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CFTC Wants a Game-Changer for Swaps Data Reporting

By Eugene Grygo
May 17, 2016, FTF News

Petal Walker, chief counsel for CFTC Commissioner Sharon Bowen, tells FTF News that the regulator is working hard to refine swaps data reporting and to foster data harmonization internationally.

The CFTC is working hard to refine the swaps data reporting process and hopes that those changes and subsequent data harmonization internationally will be a game-changer for the derivatives industry, reports Petal Walker, chief counsel for CFTC Commissioner Sharon Bowen. Walker, who spoke at FTF’s DerivOps North America conference in Chicago last month, says that...

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Even Better Than the Real Thing: Fixed Inc Favors Synthetic

By Dan Alderson
May 16, 2016, GlobalCapital

Post-­crisis regulation, funding pressures, and liquidity demands are leading investors to favor derivative products over underlying assets in ways that have not been seen before.

"Funding challenges are causing hedging and investing activity to increasingly shift toward self­-funding instruments such as swaps or Treasury futures," said Marty Young, an analyst at Goldman Sachs in New York.

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Swap Reporting Standards Due This Year

By Helen Bartholomew
May 14, 2016, IFR

The Financial Stability Board is preparing to publish best practice standards for a harmonized global swaps reporting regime before the end of this year, which should answer a long-running debate over who should report data and present guidelines for ensuring global regulators can access systemically important information.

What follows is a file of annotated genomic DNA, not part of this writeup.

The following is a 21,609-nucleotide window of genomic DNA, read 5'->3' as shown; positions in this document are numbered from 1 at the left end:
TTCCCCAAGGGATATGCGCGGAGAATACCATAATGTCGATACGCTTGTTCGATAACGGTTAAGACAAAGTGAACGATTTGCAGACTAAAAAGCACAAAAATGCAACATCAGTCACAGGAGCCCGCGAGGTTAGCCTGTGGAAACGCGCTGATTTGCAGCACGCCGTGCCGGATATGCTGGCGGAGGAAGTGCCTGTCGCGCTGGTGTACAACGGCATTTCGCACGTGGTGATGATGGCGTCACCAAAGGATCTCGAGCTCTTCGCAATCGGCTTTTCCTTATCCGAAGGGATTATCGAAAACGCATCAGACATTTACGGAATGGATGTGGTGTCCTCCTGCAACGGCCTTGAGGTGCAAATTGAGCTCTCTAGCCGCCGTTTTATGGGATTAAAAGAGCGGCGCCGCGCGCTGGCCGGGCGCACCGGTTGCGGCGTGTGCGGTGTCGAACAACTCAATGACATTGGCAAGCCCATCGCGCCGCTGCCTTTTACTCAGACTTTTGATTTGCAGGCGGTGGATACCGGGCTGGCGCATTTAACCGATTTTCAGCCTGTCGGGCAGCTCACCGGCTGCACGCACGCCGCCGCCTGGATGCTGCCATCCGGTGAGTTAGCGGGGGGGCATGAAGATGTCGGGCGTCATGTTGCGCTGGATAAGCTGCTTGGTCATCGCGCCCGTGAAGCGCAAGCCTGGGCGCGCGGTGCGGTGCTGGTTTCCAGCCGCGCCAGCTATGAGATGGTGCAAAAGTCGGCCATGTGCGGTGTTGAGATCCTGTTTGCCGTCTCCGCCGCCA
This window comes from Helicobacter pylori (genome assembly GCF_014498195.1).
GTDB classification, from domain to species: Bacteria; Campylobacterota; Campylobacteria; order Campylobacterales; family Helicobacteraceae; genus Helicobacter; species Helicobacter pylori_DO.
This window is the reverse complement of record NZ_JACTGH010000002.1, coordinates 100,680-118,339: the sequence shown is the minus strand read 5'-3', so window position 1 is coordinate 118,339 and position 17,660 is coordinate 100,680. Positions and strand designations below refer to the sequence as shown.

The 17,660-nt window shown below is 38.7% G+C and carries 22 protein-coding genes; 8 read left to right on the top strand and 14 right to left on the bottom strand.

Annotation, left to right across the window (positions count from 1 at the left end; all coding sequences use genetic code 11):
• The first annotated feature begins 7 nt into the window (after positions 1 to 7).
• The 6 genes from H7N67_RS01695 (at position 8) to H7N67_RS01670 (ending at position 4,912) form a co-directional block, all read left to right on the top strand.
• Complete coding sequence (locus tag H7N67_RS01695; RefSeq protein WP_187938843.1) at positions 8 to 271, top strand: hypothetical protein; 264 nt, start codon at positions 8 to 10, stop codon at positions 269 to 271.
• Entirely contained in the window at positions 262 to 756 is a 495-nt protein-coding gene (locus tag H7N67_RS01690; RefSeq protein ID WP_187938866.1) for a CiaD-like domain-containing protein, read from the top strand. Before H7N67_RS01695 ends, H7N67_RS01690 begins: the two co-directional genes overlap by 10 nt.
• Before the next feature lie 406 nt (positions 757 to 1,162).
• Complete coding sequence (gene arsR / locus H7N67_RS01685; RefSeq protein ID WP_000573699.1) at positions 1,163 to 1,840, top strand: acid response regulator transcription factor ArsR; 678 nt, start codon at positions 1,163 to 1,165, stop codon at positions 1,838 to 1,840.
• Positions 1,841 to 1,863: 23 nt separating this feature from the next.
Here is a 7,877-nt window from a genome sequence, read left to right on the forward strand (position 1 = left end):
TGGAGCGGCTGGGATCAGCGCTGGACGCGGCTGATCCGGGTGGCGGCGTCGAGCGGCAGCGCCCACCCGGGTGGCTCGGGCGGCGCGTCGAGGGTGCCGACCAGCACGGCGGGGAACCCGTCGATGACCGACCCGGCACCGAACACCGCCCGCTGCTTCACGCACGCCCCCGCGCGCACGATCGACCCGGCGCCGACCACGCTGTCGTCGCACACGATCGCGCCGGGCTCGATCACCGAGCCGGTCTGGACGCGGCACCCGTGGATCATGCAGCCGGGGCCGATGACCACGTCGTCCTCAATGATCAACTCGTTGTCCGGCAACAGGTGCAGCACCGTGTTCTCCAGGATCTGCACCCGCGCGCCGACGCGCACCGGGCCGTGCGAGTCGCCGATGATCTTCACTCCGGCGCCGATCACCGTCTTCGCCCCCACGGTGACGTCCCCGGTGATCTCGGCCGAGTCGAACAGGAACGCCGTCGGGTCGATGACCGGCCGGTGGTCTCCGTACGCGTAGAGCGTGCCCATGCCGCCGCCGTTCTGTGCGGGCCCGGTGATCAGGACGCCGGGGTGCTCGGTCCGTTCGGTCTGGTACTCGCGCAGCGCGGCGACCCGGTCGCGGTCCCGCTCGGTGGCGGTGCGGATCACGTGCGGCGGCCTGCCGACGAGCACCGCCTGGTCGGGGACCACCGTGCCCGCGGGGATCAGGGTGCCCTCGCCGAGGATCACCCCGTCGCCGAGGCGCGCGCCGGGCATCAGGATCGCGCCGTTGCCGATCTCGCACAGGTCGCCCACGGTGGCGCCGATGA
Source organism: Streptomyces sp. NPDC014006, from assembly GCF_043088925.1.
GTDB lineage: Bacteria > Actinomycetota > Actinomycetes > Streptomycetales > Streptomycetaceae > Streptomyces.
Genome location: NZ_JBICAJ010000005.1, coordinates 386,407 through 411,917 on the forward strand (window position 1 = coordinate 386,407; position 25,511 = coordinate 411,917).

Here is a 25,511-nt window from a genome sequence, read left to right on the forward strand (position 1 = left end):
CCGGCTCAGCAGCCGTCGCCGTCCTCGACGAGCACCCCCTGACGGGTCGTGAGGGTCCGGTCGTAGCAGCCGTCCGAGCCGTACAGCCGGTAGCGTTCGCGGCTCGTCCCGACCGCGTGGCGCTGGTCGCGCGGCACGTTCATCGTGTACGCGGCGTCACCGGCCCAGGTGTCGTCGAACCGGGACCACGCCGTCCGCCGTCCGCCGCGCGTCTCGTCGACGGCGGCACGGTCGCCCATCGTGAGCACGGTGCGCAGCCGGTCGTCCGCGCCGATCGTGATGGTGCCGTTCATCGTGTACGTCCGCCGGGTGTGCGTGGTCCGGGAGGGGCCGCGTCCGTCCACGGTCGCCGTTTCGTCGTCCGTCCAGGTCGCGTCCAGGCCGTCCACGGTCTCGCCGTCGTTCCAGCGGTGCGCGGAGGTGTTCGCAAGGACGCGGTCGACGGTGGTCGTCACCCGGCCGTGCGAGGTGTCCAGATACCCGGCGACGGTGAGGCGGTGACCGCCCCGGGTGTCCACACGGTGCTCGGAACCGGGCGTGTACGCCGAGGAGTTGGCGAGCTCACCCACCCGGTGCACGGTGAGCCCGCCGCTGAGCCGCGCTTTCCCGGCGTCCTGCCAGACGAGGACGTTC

A big divide exists between the CFTC’s single-sided reporting requirements, which apply to the majority of U.S. swaps, and dual-sided reporting under the European Markets Infrastructure Regulation.

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Australian Banks Fear Loss of Rates Trading Name Give-Up

By Blake Evans-Pritchard
May 13, 2016, Risk

A regulatory push towards electronic trading in Australia's rates market could face resistance from the country's four major banks, which fear it would reduce visibility on trade counterparties.

Electronic rates trading is seen as crucial for the successful reform of the country's malfunctioning swap benchmark. But concerns have been raised that it could put an end to name give-up – the practice of revealing which counterparties are on either side of the trade after completion.

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Swaps Liquidity Continues to Fragment

By Helen Bartholomew
May 10, 2016, IFR

Activity in the U.S.$493trn swaps market continued to fragment along geographic lines through 2015, with over 91% of cleared euro interest rate swaps in the interdealer market transacted between European counterparties in December, according to analysis by ISDA.

The latest study, based on monthly regional clearing data from LCH.Clearnet, shows that the proportion of euro IRS traded solely between European dealers has increased from 70% in September 2013, just prior to the introduction of new rules that forced U.S. market participants to trade most vanilla interest rate swaps over registered swap execution facilities.